1.4 Benefits and Challenges of Conflict

Benefits and Challenges of Conflict

As we discussed with the traditional view of conflict, many people often assume that all conflict is necessarily bad and should be eliminated or avoided at all costs. On the contrary, there are some circumstances in which a moderate amount of conflict can be helpful a bring energy and focus to a task. For instance, conflict can lead to the search for new ideas and new mechanisms as solutions to organizational problems. It can also facilitate employee motivation in cases where employees feel a need to excel and, as a result, push themselves in order to meet performance objectives.

Conflict can at times help individuals and group members grow, develop self-identities, and to create change and stability (Coser, 1956). Conflict can stimulate the conversations of important issues and spur change. Within a group, productive conflict can lead to consensus and group cohesiveness.

Conflict can, on the other hand, have negative consequences for both individuals and organizations when people divert energies away from performance and goal attainment and direct them toward resolving the conflict. During conflict, it can be easy for judgement to get clouded and to lose sight of end-goals. Conflict in groups can lead to lack of motivation, social loafing, and other withdrawal behaviours. Continued conflict can make for a toxic work environment and take a heavy toll on our psychological well-being. As we learn in future chapters, conflict can be a stressor in the workplace and contribute to burnout. Finally, continued conflict can also affect the social climate of the group and inhibit group cohesiveness.

As we discussed earlier in the chapter with the interactionist view, conflict can be either functional or dysfunctional and a benefit or a detriment in work situations depending upon the nature of the conflict, its intensity, and its duration. Indeed, both too much and too little conflict can lead to a variety of negative outcomes, as discussed above. This is shown in figure 1.4 below. In such circumstances, a moderate amount of conflict may be the best course of action. The issue for management, therefore, is not how to eliminate conflict but rather how to manage and resolve it when it occurs.

Graph - The Relationship Between Conflict Intensity and Outcomes
Figure 1.4 The Relationship Between Conflict Intensity and Outcomes Source. Originally adapted from L. David Brown, Managing Conflict at Organizational Interfaces, 1986 by Addison-Wesley Publishing Co., Inc., Reading, Massachusetts, Figure 1.1, p.8. Image: Rice University & OpenStax, Organizational Behavior, CC BY 4.0. Color altered from original. [Click to enlarge].

Costs of Conflict in Canadian Workplaces

Conflict in organizations represents an important topic for managers. Across decades of research, it has been consistently found that managers spend 15-20% of their time dealing with some form of conflict (Thomas & Schmidt, 1978; Rahim, 1983; Half, 2017). In another study, Graves (1983) found that managerial skill in handling conflict was a major predictor of managerial success and effectiveness. Many professionals do not receive training in conflict management even though they are expected to do it as part of their job. A lack of training and a lack of competence could be a recipe for disaster. Being able to manage conflict situations can make life more productive and less stressful.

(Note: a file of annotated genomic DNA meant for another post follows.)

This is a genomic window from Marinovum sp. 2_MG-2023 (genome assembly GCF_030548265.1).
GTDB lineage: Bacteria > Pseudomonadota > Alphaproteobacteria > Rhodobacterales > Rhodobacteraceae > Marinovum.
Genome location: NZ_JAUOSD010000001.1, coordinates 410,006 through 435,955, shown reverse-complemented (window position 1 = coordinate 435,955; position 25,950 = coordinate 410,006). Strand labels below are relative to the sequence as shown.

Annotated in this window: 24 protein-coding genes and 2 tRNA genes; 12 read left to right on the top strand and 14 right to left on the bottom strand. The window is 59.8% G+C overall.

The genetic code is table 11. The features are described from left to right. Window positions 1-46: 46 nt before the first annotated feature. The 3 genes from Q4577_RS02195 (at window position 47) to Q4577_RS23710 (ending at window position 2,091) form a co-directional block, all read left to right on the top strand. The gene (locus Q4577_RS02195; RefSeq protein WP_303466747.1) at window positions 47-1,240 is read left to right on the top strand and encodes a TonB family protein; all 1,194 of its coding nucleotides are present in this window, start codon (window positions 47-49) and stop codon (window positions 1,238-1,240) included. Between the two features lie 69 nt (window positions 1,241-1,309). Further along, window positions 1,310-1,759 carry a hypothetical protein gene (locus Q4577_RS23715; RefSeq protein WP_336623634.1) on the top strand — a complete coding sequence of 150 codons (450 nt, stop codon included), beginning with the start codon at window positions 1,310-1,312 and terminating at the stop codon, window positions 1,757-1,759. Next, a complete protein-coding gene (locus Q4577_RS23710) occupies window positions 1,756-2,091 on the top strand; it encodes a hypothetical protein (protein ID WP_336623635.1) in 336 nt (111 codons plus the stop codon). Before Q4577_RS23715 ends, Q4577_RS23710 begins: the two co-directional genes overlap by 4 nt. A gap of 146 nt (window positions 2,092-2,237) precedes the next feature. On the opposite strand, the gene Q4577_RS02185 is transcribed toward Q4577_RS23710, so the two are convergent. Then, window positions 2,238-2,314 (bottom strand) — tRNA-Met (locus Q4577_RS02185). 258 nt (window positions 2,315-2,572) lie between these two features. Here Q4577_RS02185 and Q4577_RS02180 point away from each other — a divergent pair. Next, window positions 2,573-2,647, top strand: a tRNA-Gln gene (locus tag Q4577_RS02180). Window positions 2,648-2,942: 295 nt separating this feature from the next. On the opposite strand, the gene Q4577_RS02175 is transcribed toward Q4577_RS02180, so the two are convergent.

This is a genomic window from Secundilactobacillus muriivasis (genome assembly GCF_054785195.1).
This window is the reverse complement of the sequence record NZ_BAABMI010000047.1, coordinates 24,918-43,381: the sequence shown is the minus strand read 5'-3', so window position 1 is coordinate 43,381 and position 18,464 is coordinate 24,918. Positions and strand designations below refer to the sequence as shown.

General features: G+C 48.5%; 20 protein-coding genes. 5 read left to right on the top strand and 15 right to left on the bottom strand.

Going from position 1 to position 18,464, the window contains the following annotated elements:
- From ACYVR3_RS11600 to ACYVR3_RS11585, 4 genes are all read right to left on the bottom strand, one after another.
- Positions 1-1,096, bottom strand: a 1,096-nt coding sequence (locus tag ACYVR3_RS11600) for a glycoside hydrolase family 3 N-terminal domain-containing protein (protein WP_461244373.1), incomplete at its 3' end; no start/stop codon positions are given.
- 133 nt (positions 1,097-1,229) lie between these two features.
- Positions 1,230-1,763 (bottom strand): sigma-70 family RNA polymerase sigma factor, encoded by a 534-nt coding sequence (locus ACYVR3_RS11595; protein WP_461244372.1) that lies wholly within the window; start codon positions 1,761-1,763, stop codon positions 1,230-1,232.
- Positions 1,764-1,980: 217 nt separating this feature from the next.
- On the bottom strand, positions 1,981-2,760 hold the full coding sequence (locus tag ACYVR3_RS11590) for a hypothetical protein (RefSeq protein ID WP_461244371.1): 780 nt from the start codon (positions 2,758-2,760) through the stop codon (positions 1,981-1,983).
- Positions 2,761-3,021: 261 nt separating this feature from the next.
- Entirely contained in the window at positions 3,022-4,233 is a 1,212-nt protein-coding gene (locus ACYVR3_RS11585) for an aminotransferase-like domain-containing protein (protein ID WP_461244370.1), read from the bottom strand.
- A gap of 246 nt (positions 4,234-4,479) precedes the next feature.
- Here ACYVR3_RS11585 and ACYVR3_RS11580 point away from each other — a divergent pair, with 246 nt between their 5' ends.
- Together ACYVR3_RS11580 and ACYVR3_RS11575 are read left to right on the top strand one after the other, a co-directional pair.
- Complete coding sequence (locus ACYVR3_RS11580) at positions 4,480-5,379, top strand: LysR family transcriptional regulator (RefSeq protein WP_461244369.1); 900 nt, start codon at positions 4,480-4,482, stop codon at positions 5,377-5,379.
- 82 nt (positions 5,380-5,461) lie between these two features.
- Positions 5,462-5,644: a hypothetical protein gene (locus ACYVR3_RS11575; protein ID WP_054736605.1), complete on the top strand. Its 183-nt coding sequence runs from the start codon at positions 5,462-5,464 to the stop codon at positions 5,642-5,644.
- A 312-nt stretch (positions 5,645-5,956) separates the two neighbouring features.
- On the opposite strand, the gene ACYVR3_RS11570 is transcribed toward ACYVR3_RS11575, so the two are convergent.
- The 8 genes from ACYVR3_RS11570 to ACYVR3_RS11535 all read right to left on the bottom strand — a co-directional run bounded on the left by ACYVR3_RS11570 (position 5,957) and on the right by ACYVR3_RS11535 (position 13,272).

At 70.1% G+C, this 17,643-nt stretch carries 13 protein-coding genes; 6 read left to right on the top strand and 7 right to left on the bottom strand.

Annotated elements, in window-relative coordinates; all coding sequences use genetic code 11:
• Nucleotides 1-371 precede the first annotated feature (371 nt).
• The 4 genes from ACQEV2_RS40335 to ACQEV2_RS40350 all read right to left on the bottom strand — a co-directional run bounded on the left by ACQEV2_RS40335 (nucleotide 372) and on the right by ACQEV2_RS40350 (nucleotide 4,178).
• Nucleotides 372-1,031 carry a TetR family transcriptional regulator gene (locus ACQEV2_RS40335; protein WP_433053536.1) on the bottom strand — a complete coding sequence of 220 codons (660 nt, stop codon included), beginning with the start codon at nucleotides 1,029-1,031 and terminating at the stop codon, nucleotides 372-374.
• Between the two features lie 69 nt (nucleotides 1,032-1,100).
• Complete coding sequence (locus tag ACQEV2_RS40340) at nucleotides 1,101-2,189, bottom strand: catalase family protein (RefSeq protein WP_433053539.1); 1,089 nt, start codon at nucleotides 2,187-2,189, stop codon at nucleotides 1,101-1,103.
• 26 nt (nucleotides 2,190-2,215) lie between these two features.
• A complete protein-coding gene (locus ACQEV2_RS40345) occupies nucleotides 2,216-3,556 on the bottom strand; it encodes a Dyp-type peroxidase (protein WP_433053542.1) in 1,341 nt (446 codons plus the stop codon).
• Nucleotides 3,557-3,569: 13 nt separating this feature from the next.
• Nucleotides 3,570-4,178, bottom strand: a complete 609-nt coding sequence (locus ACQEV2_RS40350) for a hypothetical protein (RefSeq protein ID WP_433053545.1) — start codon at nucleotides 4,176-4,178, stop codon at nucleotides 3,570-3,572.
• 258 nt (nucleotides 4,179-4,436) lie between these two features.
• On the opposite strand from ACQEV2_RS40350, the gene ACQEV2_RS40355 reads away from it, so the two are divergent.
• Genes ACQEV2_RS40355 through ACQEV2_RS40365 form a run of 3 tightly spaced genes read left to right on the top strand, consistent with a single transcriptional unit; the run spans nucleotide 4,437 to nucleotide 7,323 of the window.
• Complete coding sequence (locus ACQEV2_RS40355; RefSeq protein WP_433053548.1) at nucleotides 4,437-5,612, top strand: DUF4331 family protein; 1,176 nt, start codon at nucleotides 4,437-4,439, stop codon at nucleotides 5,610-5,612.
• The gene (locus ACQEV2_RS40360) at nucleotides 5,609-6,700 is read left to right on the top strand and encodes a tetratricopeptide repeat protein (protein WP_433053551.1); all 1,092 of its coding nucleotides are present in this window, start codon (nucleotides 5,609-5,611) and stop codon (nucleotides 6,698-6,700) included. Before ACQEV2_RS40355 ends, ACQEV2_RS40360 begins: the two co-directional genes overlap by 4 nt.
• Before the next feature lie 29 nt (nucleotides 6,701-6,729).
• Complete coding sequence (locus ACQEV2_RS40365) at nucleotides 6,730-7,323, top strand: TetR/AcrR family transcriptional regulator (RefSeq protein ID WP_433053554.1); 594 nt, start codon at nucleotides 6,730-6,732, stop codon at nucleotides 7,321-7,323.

A study of Canadian workplaces conducted by Psychometrics (2015) stated that conflict was reported in virtually all workplaces and were often associated with negative outcomes such as increased levels of sickness, bullying, termination of employment and turnover. Their study reported that in the Canadian workplaces surveyed, “the most common causes of conflict are warring egos and personality clashes (86%), poor leadership (73%), lack of honesty (67%), stress (64%), and clashing values (59%)” (p. 7). The HR consultants from Morneau Shepell estimate that workplace conflict costs business in Canada at least two billion dollars each year (Consulting.ca, 2021). Conflict between coworkers and between staff and management, as well as aggressive or abusive behaviour by various parties can negatively impact a workplaces’ productivity. It can also lead to expensive legal fees and time in court if conflict moves into formal legal proceedings. Prolonged stress due to conflict and toxic workplaces can contribute to burnout and mental health disorders (e.g., anxiety and depression), which are leading causes of disability in Canada and significant contributors to loss of productivity in the Canadian workplace each year (CAMH, 2020).